(This is an “Appendix” to a multi-part series answering the question: “Who will win the battle to make the next Game of Thrones?” Previous articles are here:

Part I: The Introduction and POCD Framework
Appendix: Licensed, Co-Productions and Wholly-Owned Television Shows…Explained!
Appendix: TV Series Business Models…Explained! Part 1
Appendix: TV Series Business Models…Explained Part 2
Appendix: Subscription Video Economics…Explained Part 1)

Today, we continue our journey explaining how a TV show makes money for its producers. Last week, I started describing the model along with describing costs and the first set of revenue. Today, I continue explaining the revenue piece, touch on why I didn’t build this model for the upcoming Star Wars series, describe some of the fees involved, and provide some final thoughts. Finally, I link to my two main sources.

Revenue (continued)

The bulk of the value of a TV series—especially non-hits or mega-hits—comes in the first window. Especially when you talk about value as “money”. For 90% of TV series, the initial license fee usually represents most of the money a show will ever make. But if a TV series takes off, then the other windows will have much more value. And let’s start with one of the newest of those windows.

Home Entertainment

TV came to home entertainment late, and may be out of it soon. This window couldn’t take off like movies in the 1990s because the number of VHS tapes required was unwieldy. When DVDs made entire seasons the same size as a VHS, right as the quality of top series drastically improved (I’m thinking of The Sopranos here), then the TV home entertainment market took off. With the rise of digital you could buy series without any space at all. (This is a great example of technology enabling a business model.)

Yet, as soon as digital sales started, they ended, didn’t they? So the lifespan of this window was fairly small. I mean, why buy or rent a TV show episode if Netflix will buy the rights and stream them all for you? Still, I’m including it in the model because home entertainment is still something, but more importantly, it was REALLY a thing for Game of Thrones. Franchises that inspire super-fans—which is a short list—can still generate home entertainment sales. At the height, these can be in the millions of units sold per season, at least when GoT started. That can add up and really offset production costs.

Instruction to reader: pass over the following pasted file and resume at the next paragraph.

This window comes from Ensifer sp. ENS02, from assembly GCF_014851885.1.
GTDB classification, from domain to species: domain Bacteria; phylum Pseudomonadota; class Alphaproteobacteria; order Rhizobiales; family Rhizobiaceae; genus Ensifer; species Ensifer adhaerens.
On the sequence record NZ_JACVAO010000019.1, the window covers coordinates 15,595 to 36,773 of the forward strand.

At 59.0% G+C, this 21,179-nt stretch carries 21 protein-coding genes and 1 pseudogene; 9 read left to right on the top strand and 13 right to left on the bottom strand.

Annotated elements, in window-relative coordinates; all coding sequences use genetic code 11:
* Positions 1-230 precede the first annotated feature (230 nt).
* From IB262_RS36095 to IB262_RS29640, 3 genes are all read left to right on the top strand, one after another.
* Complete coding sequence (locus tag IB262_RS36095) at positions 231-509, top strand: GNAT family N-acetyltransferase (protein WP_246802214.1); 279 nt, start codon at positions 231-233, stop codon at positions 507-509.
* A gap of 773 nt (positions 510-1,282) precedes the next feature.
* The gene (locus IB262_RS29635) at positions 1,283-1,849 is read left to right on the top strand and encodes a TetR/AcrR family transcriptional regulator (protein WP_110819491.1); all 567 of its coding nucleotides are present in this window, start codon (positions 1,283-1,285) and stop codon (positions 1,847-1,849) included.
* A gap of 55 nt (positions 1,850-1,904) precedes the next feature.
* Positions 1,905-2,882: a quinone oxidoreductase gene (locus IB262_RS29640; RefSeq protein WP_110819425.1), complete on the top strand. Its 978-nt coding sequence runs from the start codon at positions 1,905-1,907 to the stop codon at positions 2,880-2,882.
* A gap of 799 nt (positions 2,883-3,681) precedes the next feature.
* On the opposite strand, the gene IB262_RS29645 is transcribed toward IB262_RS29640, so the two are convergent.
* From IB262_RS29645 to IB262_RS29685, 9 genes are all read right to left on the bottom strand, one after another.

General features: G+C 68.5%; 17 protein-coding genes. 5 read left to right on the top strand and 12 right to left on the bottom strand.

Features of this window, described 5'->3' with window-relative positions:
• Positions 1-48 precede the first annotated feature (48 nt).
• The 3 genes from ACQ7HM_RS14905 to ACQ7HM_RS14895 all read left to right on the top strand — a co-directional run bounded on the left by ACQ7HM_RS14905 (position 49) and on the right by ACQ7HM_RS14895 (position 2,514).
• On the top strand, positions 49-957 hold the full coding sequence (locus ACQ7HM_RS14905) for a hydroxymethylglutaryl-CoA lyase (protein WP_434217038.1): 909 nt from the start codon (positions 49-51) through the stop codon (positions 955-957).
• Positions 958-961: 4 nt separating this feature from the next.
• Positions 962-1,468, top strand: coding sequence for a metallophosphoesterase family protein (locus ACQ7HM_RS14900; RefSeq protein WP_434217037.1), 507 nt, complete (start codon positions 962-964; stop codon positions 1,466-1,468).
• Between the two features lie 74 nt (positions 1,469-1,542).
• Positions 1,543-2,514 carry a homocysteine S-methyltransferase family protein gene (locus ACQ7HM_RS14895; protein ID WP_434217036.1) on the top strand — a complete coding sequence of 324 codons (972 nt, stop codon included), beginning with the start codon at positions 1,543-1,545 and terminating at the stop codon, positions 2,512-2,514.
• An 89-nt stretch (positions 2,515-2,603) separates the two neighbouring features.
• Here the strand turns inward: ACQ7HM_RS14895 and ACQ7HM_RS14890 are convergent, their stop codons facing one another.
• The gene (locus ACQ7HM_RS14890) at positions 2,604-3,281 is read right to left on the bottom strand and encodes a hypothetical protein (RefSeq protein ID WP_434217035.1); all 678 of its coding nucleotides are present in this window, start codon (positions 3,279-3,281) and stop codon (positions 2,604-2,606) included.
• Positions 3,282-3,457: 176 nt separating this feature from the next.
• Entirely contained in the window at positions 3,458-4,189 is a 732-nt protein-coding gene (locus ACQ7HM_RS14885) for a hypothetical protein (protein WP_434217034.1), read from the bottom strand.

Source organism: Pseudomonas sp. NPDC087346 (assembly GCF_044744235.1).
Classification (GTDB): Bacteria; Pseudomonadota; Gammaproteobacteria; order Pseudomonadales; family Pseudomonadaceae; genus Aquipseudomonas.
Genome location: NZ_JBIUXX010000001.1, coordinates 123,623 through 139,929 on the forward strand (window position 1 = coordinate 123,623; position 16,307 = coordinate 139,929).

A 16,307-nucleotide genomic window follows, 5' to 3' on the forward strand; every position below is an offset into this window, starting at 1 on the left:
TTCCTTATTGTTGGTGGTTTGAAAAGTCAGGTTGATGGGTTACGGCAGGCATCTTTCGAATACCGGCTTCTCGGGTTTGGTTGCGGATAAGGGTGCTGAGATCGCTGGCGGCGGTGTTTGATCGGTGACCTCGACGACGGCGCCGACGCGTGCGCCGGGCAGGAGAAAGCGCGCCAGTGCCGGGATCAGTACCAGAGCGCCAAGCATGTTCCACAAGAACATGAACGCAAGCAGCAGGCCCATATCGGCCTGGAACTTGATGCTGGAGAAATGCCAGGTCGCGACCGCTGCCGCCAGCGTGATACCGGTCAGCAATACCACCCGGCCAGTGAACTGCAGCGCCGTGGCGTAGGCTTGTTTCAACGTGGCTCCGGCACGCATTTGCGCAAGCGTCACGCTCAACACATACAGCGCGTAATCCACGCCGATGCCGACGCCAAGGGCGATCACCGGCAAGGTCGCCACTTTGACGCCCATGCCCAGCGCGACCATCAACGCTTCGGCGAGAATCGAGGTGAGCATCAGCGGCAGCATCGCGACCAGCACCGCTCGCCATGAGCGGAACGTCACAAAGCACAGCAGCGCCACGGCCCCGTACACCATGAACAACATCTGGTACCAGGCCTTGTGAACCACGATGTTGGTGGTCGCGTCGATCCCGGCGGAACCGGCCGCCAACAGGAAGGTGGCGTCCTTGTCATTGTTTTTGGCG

So including the first-run licensing revenue, here’s our model so far.

Image 1 The Model So Far

Licensing – Renting Your Show to Other People

I don’t like the word licensing in TV. It sounds too close to selling either naming rights or toy rights. But it is used constantly in television. Instead, I’d call it “TV renting” because that’s really what you’re doing: renting the rights of your TV show out to various players. Still, licensing it is.

For all the sturm und drang about streaming video, in a lot of ways, they were just another window for licensing. Instead of counting the number of runs and paying broadcast residuals, you sold them for unlimited runs to a streaming network, and because it was digital (and not covered by guild agreements), the studios also had to pay less in backend compared to syndication. 

The variations in licensing come down to who you licensed to, when they get that license and where they are. Typically, production companies expend the most energy on the first, domestic window and everything else is a bonus. To summarize:

International Sales – The US TV model built up around selling to American domestic broadcast. Once you did that well, you could sell the rights of a TV show to the international market. That’s the big form of potential revenue. However, the shows that fit international market tended to be broad comedies, crime procedurals or genre series. (Many prestige shows don’t travel at all.) This has also blended in with digital sales as streamers can now buy out global rights instead of just US versus international.

Syndication – Again, another legacy of US TV model, syndication was selling a broadcast show—and sometimes a cable show—to TV broadcast network groups to run in off-primetime hours. This still goes on for shows like Friends to Mom to Law and Order: TBD. Since this was done for whole of series runs, often, this could be worth literally billions for a handful of shows. (Again, the kings are Friends, Seinfeld, Cheers, Simpsons, Everybody Loves Raymond, Two and a Half Men and other broad comedies.)